The Divine Lamp

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Archive for March 18th, 2013

Cornelius a Lapide’s Commentary on John 12:10-36

Posted by Dim Bulb on March 18, 2013

Text in red are my additions.

Joh 12:10  But the chief priests thought to kill Lazarus also:

But the chief priests thought (ε̉βουλεύσαντο consulted) to kill Lazarus also. See here their virulent envy and malice: envying Jesus His glory. They grudge also Lazarus his life, lest it should add to the glory of Jesus. For the feast of the Passover was at hand, at which all the Jews who flocked together would see Lazarus and wondering at the power of Jesus who had raised him from the dead, would consequently believe on Him. And in order to prevent this, they determine to put him out of the way. But S. Augustine (in loc.) rightly exclaims against them, “0 foolish thought, and blind cruelty! For could not the Lord, who had power to raise him from the dead, have power to raise him up also if he had been put to death? In putting him to death, could ye take away Christ’s power? If a dead man seems to you one thing, and one who is put to death another, behold the Lord did both, for He both raised Lazarus who was dead, and Himself also who had been put to death.”

Lastly, the raising of Lazarus was especially the work of God, and they therefore who were so eager to put him to death, were fighting against God, and challenging Him, as it were, to the contest.

Joh 12:11  Because many of the Jews, by reason of him, went away and believed in Jesus.

Went away-ύπη̃γον, withdrew themselves, deserted their party. This may mean either, “many of the Jews went their way,” or else “many went away from the unbelieving Jews, and followed Christ.”

Joh 12:12  And on the next day, a great multitude that was come to the festival day, when they had heard that Jesus was coming to Jerusalem,
Joh 12:13  Took branches of palm trees and went forth to meet him and cried Hosanna. Blessed is he that cometh in the name of the Lord, the king of Israel.
Joh 12:14  And Jesus found a young ass and sat upon it, as it is written:
Joh 12:15  Fear not, daughter of Sion: behold thy king cometh, sitting on an ass’s colt.
Joh 12:16  These things his disciples did not know at the first: but when Jesus was glorified, then they remembered that these things were written of him and that they had done these things to him.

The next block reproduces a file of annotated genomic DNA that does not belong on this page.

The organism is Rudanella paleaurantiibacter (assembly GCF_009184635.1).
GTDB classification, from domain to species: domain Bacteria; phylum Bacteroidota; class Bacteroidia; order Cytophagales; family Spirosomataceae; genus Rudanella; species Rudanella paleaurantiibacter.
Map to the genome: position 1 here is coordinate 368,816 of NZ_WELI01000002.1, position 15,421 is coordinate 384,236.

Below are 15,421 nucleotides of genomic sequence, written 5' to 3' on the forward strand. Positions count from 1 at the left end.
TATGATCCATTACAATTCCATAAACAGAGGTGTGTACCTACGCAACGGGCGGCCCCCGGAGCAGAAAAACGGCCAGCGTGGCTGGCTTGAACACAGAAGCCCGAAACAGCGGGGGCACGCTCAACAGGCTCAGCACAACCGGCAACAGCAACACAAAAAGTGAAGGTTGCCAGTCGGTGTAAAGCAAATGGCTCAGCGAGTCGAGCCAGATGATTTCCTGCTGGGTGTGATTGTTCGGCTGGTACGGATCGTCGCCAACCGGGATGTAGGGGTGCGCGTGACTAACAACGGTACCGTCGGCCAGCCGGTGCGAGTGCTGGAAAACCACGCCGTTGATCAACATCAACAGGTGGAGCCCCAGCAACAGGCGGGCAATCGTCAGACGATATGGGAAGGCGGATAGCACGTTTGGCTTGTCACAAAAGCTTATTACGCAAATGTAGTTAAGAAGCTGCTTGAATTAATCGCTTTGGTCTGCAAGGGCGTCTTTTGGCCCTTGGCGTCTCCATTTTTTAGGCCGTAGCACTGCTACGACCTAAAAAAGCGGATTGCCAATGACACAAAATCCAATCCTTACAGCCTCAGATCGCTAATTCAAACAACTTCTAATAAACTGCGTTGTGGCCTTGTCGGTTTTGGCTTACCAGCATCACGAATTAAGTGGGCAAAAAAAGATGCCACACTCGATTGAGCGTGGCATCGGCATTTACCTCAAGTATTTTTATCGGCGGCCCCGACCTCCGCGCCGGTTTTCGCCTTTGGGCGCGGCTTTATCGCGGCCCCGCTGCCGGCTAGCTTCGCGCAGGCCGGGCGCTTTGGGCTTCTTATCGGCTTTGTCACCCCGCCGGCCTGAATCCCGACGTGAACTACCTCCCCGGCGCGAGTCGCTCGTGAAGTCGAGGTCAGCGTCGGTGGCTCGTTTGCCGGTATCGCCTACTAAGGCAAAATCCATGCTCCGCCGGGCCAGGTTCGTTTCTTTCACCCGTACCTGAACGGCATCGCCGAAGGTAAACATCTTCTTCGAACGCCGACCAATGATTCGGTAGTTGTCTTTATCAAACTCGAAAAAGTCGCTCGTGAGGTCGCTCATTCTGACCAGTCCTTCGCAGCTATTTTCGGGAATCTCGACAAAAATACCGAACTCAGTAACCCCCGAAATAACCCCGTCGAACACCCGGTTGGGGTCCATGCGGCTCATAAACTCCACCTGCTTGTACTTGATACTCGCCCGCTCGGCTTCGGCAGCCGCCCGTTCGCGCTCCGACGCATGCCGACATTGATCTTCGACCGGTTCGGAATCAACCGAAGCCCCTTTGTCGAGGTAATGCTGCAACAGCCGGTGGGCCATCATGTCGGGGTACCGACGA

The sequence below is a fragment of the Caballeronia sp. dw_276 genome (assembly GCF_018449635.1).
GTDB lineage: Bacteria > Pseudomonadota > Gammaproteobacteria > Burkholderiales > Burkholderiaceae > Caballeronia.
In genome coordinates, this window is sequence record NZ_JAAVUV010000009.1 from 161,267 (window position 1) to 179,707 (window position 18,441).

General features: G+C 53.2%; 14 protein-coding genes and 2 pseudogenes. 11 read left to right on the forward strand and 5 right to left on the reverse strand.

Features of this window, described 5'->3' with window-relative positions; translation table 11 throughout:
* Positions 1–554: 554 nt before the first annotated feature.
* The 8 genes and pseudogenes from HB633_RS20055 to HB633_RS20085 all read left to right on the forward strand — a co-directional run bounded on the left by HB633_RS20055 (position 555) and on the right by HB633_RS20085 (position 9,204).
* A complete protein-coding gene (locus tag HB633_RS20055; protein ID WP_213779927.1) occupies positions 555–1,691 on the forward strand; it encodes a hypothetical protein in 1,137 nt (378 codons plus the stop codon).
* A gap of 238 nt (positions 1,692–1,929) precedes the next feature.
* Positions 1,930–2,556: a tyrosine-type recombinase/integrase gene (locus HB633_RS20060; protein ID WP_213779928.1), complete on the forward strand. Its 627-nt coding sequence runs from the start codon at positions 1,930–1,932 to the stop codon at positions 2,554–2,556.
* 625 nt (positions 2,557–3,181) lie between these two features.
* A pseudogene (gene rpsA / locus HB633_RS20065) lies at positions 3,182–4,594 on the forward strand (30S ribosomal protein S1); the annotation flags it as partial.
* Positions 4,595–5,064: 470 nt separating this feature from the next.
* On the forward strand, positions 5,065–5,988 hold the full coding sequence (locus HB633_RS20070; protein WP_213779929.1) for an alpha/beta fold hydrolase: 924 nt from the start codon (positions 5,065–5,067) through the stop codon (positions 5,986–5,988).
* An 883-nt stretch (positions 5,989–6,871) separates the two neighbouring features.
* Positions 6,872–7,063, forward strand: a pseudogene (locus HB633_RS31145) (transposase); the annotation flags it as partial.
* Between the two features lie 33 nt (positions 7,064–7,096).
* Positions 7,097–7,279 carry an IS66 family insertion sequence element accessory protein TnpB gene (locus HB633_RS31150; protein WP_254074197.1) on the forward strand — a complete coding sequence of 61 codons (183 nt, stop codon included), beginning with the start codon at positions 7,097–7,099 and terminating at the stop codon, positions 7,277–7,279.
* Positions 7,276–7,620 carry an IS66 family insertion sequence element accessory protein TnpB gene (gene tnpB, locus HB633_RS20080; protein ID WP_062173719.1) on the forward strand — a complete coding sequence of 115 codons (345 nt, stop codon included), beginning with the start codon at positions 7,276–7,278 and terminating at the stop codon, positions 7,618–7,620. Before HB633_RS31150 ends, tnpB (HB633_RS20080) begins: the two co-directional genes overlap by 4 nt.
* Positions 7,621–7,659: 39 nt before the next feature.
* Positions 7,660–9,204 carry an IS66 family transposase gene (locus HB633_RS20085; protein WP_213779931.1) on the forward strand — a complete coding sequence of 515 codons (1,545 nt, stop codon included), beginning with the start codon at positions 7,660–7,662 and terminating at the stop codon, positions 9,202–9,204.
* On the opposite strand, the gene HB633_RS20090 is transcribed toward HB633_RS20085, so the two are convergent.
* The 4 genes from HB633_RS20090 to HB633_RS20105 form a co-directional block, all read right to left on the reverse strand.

On the next day, i.e. on Palm Sunday, five days before the Passover; the tenth day of the month Nizan, on which day the Lamb (the type of Christ) was to be procured, and on the fourteenth to be brought to Jerusalem. (Exo 12:3.) See notes to Matt 21:7.

Took branches of palm trees and went forth to meet him. Upon hearing that Jesus was approaching Jerusalem a great crowd comes forth, apparently from that city (cf. Jn 11:55-56), to greet him with shouts of “Hosanna” (Greek: ὡσαννά, Hebrew: נא  ישׁע “save us, we pray”). They are hailing him as a conquering, military messiah and acting accordingly. The phrase took branches (τα βαια) is found in the Greek Septuagint only in 1 Macc 13:51  where the people celebrate Simon Maccabeus’ taking of the Citadel in Jerusalem. From that time forward the palm branch became associated with the nationalistic militarism of the Maccabean age. Indeed, shortly after the capture of the citadel, the Maccabees began to mint coins bearing the image of the palm branch with an inscription reading, “For the Liberation of Israel.”

Blessed is he that cometh in the name of the Lord, the king of Israel.The first part of this acclamation, and the earlier cry of “hosanna,”  come from Psalm 118:25-26 which many scholars think was a thanksgiving hymn for a victory. The phrase “king of Israel” is from Zephaniah 3:14-15 which refers to the the King of Israel (i.e., the Lord’s) removal of judgement and enemies from his people.

And (δε) Jesus found a young ass. The Greek particle here translated as “and” (δε) should be translated as “but,” for it intends to draw a contrast and separation between Jesus action and the people’s words and actions. Jesus is protesting the crowds understanding of his kingship (see Jesus’ reaction to the people attempt to make him king in John 6:14-15). Jesus’ sitting upon the animal fulfills a prophecy from Zechariah 9:9~Rejoice greatly, O daughter of Sion, shout for joy, O daughter of Jerusalem: BEHOLD THY KING will come to thee, the just and saviour: he is poor, and riding upon an ass, and upon a colt, the foal of an ass.  Jesus here imitates the leaders of old who rode on asses and blessed the Lord for his just deeds (not for the leaders military prowess!) which brought freedom to Israel (see Judges 5:9-11).

The context of Zechariah 9:9 is important for John, for the text goes on to say of the King of Israel (the Lord): he shall speak peace to the Gentiles, and his power shall be from sea to sea, and from the rivers even to the end of the earth (Zech 9:10). Jesus’ peace and power will find effect among the Gentiles not by military conquest, but by his death (see Jesus’ response to hearing the Greeks want to speak with him in John 12:20-26. See also his words “when I am lifted up,” by being crucified, “I will draw all men to myself” John 12:32).

Joh 12:17  The multitude therefore gave testimony, which was with him, when he called Lazarus out of the grave and raised him from the dead.